4. Is your idea easily understood? When you try explaining your idea to other people, do they get it? Ideas that are too new, different, or complicated may require educating consumers about how they work and why they’re beneficial. Because education campaigns are so expensive, ideas like these are risky.
  5. Does it have mass appeal or is it a niche market idea (which appeals only to a very small and specific group of people)? Who buys similar product and what do they pay for them? Is there enough demand for it to be mass produced?
  6. Is it patentable? Some industries care about patents. Others don’t. Benefits sell ideas, not patents. In most cases, just the perception that an idea is patentable is enough to get you where you need to be, but you should still be aware of the landscape before talking to investors or to potential licensees. We also recommend looking on the Internet and visiting stores for similar products. Before you start is very important to study the marketplace. By looking at similar products you can determine if your product idea has a point difference worth pursuing and get an idea for its potential target audience and price.

Why would a company pay me for my idea? Wouldn’t companies just steal ideas from inventors?

In today’s world companies have to innovate to stay competitive, so they’re always looking for good ideas and it is in their interest to be in good standing with inventors.

I’m sure you’ve heard stories about company stealing ideas, and yes! It has happened. But this is not the norm. That being said, it’s very important to do your homework on any company that you are working with to make sure they are inventor-friendly. Here are some things you can do to proect yourself from unscrupulous actors:

  • Find companies that are willing to accept outside submissions.
  • When reaching out to them, make sure you ask about their process to find out how do they work with outside product developers/inventors. Clear procedures are usually a good sign.
  • Get recommendations from other inventors about the companies that are inventor-friendly.
  • Google anyone’s name then complaints or lawsuits. It’s up to you to do your homework. There will be many situations where companies will have worked on a project similar to yours.

We recommend finding good companies and submitting effective marketing materials that show the benefits of your idea. If they ask for additional information, then that would be a good time to ask for an NDA. Typically they will not sign yours, so you’ll need to review and sign theirs. Make sure to read all the fine print, and if there is something you don’t understand, have a patent attorney look at it.

What to do when you have a new idea for a product or service and you want to take it to market?

The first step is to educate yourself. And we highly recommend you find your local inventors group. Your local inventors group typically holds meetings once a month to help educate you to the process of commercializing your ideas. Please take a look at our map to find the nearest one to you.

But for now take a deep breath. It seems extremely daunting but it can’t be done. Historically what is been taught is that in order to launch a product or service you need to start a business. It’s called venturing. It definitely has its pros and cons which we will discuss later. The other option is to license your product or service for royalties. These two methods are completely different from one another and require a different set of skills, time, experience and investment.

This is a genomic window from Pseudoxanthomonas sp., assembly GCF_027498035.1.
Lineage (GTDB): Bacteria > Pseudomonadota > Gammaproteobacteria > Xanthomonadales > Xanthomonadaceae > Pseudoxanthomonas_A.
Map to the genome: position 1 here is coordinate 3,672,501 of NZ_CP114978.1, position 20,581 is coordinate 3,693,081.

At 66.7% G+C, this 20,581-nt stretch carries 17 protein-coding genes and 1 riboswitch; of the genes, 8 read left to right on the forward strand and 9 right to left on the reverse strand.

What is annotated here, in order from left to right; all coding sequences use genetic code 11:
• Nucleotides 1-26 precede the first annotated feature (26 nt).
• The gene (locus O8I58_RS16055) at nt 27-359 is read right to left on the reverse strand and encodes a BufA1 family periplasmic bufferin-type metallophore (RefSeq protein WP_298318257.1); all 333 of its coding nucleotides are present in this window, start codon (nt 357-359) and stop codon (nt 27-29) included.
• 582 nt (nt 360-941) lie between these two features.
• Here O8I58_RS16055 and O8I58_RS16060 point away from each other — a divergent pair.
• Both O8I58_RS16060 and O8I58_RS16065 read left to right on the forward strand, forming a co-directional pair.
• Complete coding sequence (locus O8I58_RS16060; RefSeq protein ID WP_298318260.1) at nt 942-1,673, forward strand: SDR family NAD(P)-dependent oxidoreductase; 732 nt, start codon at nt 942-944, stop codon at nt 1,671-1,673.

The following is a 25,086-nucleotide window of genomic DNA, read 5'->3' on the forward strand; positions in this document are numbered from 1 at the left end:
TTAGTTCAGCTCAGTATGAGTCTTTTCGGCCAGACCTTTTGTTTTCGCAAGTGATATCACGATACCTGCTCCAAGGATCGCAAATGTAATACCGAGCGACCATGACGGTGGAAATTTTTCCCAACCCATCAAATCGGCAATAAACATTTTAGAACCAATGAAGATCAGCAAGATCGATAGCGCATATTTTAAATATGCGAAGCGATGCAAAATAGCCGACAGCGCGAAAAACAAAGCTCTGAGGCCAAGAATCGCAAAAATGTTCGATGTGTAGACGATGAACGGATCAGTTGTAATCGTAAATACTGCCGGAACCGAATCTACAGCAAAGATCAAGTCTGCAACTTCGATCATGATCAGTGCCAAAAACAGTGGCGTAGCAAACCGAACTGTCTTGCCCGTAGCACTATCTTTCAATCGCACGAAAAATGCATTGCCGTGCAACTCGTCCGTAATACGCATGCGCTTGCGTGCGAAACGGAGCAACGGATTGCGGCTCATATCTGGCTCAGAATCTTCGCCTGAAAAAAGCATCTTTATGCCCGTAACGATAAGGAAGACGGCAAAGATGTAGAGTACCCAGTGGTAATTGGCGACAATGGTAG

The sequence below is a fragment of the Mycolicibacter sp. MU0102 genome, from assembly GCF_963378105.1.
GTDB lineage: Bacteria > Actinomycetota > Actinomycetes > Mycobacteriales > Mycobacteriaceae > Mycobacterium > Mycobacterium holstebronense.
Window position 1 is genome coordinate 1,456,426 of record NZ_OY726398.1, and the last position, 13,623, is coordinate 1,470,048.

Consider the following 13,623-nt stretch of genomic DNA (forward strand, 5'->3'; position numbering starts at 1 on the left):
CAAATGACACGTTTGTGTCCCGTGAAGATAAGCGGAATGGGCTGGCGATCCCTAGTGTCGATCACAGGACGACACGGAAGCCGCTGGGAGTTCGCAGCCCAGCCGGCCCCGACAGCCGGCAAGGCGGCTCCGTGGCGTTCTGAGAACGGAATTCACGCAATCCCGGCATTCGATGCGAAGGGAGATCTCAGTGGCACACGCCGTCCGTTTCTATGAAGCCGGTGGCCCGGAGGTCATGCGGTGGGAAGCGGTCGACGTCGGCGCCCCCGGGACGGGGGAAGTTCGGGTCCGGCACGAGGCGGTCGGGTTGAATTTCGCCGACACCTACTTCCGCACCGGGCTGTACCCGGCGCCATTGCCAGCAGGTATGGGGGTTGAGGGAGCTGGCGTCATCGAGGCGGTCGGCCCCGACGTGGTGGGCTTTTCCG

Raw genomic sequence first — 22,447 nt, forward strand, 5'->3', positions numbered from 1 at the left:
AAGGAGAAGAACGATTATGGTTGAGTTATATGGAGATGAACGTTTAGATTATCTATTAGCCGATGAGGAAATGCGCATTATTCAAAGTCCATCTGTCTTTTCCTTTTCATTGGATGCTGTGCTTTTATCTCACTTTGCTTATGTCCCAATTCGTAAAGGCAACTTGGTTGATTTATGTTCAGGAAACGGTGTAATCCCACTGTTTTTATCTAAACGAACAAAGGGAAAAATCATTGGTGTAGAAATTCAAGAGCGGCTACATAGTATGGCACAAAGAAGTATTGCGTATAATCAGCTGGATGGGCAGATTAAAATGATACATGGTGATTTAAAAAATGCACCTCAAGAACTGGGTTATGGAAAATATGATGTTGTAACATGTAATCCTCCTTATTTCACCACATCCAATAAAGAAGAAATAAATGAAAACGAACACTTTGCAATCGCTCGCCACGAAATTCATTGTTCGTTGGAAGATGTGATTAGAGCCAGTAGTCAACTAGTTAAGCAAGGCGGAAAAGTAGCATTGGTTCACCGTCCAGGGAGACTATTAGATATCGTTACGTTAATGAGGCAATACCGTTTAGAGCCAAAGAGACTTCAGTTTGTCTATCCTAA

1. Manufacturing and marketing your own invention: This typically means that you’re starting a business. You will have to design, prototype, manufacture, warehouse, fund, market, distribute, and invoice your new product or service. You will have to wear many different hats. Most individuals don’t realize the amount of money, time, and experience it takes to successfully run a business. We will provide some handy links to get you started. We highly recommend that you take the time to educate yourself on the total process which includes writing a business plan and establishing a supply chain. It’s an extremely exciting and worthwhile goal, but at the same time there are many risks associated with bringing a product to market on your own. Pro tip: Having to purchase your order or showing demand from customers is a great way to eliminate the unknown in regards…will people purchase it. You will hear many success stories but there’s also many Failures were people end up having inventory in their home office or garage they cannot sell.
  2. Licensing your idea for royalties: to license your idea out is to give a company the rights to sell market and manufacture your product idea or service for an established period of time. The advantage is that they do all the heavy lifting in order to market and distribute wour product. Usually, this requires a good idea that has “perceived ownership” in the form of a utility patent, a design patent, a provisional patent application, a trademark, or a copyright; It could even include a trade secret. There’s very little financial risk involved, but in many situations you will need to build a prototype and generate good marketing materials explaining the benefit of your product or service. Licensing is becoming extremely popular, given that companies are increasingly accepting ideas from independent product developers and inventors. This model is called open innovation.